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OBP - root / mirror disk syntax


 
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Operating Systems Solaris OBP - root / mirror disk syntax
# 1  
Old 07-28-2009
OBP - root / mirror disk syntax

Hi all

Can someone explain to me the different syntax regarding how root / mirror disks are represented. I never truely understand the namely / device tress etc.

Let me give you an example. On one my my servers, the root and mirror drives are :-

A domain on a sunfire 6800 :-
devalias vx-rootdisk /ssm@0,0/pci@1a,700000/pci@1/SUNW,isptwo@4/sd@0,0:a
devalias vx-rootmirror /ssm@0,0/pci@1a,700000/pci@1/SUNW,isptwo@4/sd@1,0:a


On another server, a v880 the root / mirror drives are :-

devalias sds-mirror /pci@8,600000/SUNW,qlc@2/fp@0,0/disk@1,0
devalias sds-disk /pci@8,600000/SUNW,qlc@2/fp@0,0/disk@0,0


On another server, a 280, the root / mirror are :-

nvramrc=devalias mirror /devices/pci@8,600000/SUNW,qlc@4/fp@0,0/ssd@w500000e010bfd1d1,0:a

i.e. some have :a or :b or :c on the end of the device path. Why's this ? Is it hardware related ? when it says disk0,0 Im assuming its disk 0, slice 0 ?

How come the dfference in naming ?? This always gets me, and Ive never really truely known why this is.

Cheers
# 2  
Old 07-28-2009
You should attend the Sun Support Readiness Training , where the instructor will teach you more in depth.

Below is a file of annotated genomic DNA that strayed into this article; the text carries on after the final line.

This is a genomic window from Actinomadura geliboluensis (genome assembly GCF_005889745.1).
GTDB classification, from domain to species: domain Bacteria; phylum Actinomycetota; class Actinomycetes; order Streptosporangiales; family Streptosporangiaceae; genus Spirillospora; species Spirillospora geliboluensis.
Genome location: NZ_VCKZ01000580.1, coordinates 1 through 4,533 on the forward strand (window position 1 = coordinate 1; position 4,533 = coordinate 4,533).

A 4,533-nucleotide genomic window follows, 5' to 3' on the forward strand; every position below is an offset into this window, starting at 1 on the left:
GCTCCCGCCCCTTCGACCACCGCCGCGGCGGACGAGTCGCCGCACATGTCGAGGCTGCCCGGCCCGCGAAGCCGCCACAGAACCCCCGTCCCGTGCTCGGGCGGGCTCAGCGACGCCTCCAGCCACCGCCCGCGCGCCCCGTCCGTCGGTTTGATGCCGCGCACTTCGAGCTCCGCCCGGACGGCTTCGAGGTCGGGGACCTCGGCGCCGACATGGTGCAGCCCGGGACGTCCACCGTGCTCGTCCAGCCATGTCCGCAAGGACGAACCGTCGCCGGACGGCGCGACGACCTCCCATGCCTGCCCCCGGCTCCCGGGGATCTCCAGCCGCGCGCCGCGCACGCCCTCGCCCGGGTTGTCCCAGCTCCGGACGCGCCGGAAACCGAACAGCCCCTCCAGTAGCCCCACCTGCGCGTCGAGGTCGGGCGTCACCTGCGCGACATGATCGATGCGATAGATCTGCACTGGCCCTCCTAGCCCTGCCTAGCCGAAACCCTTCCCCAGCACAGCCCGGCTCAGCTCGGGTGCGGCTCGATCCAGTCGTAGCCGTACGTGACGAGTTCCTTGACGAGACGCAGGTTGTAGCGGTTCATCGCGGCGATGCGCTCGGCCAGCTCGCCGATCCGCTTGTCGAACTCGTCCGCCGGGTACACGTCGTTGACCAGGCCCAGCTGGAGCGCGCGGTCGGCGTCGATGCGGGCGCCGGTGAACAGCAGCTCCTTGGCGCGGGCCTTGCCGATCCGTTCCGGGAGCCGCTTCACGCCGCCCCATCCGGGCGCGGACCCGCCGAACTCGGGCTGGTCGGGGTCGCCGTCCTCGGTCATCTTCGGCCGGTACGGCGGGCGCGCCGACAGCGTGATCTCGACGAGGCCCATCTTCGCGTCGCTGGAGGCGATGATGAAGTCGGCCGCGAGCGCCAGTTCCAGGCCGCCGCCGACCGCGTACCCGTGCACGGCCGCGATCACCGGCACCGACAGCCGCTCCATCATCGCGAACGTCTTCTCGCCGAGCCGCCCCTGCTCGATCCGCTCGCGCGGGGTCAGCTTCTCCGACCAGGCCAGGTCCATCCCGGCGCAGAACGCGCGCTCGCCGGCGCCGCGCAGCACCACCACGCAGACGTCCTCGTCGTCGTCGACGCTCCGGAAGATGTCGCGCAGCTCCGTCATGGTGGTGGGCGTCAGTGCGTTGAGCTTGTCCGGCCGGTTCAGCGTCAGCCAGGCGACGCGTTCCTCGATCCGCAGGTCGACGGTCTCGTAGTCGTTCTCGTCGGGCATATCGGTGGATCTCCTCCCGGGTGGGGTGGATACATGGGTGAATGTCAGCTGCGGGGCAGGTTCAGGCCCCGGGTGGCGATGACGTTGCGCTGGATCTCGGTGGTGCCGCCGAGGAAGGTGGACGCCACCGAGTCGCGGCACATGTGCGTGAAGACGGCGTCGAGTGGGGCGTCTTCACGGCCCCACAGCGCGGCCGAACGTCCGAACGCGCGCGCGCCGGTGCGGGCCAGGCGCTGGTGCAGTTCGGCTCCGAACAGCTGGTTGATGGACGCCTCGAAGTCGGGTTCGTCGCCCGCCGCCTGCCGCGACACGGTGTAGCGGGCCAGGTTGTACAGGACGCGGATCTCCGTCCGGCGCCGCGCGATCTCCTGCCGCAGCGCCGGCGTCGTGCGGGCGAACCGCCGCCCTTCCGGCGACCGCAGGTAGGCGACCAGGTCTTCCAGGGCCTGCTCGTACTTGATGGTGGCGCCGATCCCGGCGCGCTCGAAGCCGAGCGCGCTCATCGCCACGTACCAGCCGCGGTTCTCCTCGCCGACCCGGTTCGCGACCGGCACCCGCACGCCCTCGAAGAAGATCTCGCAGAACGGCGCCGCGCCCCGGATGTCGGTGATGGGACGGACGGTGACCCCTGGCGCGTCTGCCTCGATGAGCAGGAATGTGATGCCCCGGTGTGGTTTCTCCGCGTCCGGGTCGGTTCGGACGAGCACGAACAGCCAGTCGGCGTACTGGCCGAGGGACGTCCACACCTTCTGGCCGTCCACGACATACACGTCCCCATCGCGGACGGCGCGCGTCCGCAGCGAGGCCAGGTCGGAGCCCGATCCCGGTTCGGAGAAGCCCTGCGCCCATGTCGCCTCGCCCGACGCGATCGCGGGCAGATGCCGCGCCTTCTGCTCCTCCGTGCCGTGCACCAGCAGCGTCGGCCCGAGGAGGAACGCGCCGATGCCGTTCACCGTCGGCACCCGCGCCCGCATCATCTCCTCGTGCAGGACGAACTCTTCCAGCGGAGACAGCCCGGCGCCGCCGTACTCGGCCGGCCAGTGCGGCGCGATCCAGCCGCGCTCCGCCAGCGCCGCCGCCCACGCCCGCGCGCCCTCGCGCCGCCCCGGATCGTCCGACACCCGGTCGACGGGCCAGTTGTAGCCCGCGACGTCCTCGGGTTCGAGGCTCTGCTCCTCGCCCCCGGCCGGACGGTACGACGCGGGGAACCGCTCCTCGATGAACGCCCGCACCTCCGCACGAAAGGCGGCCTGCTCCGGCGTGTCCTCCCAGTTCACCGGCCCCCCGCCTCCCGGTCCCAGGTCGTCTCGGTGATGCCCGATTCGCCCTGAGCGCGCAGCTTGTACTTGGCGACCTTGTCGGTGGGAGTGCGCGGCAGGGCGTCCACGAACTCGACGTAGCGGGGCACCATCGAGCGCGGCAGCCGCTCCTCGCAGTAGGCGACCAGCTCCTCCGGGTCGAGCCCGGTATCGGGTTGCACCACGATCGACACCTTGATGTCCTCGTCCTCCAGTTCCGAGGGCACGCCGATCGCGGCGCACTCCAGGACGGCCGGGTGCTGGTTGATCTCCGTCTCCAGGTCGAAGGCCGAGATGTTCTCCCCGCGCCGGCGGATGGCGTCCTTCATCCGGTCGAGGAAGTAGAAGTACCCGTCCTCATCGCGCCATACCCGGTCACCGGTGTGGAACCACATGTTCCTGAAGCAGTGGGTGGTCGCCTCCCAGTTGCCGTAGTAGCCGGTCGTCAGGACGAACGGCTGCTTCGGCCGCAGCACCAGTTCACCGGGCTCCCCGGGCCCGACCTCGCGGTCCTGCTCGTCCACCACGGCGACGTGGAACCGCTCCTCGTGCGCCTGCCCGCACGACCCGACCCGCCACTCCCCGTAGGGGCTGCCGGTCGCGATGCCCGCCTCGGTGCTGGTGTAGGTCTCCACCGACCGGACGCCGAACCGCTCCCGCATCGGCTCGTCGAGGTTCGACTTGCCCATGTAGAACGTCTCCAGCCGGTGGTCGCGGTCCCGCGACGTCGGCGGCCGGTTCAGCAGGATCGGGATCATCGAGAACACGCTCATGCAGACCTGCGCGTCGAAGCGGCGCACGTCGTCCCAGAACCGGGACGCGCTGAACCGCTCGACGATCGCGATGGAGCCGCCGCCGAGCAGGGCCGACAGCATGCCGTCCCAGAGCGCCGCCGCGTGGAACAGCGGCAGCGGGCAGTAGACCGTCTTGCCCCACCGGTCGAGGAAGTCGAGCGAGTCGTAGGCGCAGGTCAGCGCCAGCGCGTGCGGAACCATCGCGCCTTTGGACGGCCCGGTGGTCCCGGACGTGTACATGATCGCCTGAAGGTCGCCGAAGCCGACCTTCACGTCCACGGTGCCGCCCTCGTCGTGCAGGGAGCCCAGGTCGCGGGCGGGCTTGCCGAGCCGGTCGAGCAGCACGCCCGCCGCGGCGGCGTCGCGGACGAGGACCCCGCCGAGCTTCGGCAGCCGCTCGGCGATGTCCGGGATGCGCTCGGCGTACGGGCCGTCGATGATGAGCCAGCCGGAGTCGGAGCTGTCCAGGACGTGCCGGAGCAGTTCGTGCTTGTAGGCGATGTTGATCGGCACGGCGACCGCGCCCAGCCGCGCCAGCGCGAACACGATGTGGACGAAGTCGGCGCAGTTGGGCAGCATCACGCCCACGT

http://initialprogramload.blogspot.c...ames-work.html Smilie
# 3  
Old 07-28-2009
yes it depends on the hardware.


now, disk@0,0 (or sd@0,0) (sd = scsi disk) doesn't mean disk 0 slice 0

it means t0d0


disk@1,0 means t1d0


and so forth...


now the meaning of "a", "b", "c"...it means the slice


so c0t0d0s0 should be: disk@0,0:a

now, by default, if you don't specify the slice number it will take slice zero.

for example:
disk@0,0 means t0d0s0

disk@0,0:a means also t0d0s0

disk@0,0:f = t0d0s5

disk@1,0:b = t1d0s1

..............................


Now, the rest of the device name depends on the hardware, but there are things in common, take this example of yours:

/devices/pci@8,600000/SUNW,qlc@4/fp@0,0/ssd@w500000e010bfd1d1,0:a


Explanation:

pci@8,60000 = your system bus address
SUNW,qlc = the driver for QLogic card (for example, Emulex cards will look like this SUNW,emlx)...

fp@0,0 = means it's a fiber channel

ssd@w500000e010bfd1d1,0:a = WWN number is w500000e010bfd...

1,0:a = (as you already know) t1, slice 0


.....

all these things are documented by the way...you can go to each server's page in the system handbook, and check the hardware components and then go to the system board section, you should find more in-depth explanations.

so yes it depends on the hardware and the architecture of the system.

---------- Post updated at 01:23 AM ---------- Previous update was at 01:20 AM ----------

And by the way, you can do this to find out your system details:

For example:
Code:
# ls -l /dev/rdsk/c0t0d0s0

it should show you a link to the actual hardware
# 4  
Old 07-29-2009
Thanks Sunfire. Your explanation was great. Its always been something Ive wondered.

So, the :a is optional ? Or depending on hardware it is or isnt ?

SBK
# 5  
Old 07-29-2009
you can say "a" is optional..because if you don't supply the slice number it will take slice 0 by default (which is "a").

Good luck Smilie
# 6  
Old 07-31-2009
sunfire, last questions.

I understand now that ssd@0,0 is t / d of cxtxdx :a or b or c is the sx part. When I do a luxadm probe on the disk, what does the raw bit mean ?

E.G

/devices/pci@1,700000/SUNW,qlc@0,1/fp@0,0/ssd@w203500a0b8117594,0:c,raw


SBK
# 7  
Old 07-31-2009
It means that you're looking at the raw physical device itself...and this address is not to be used for booting. The device we use for booting is a link to the one you just printed.

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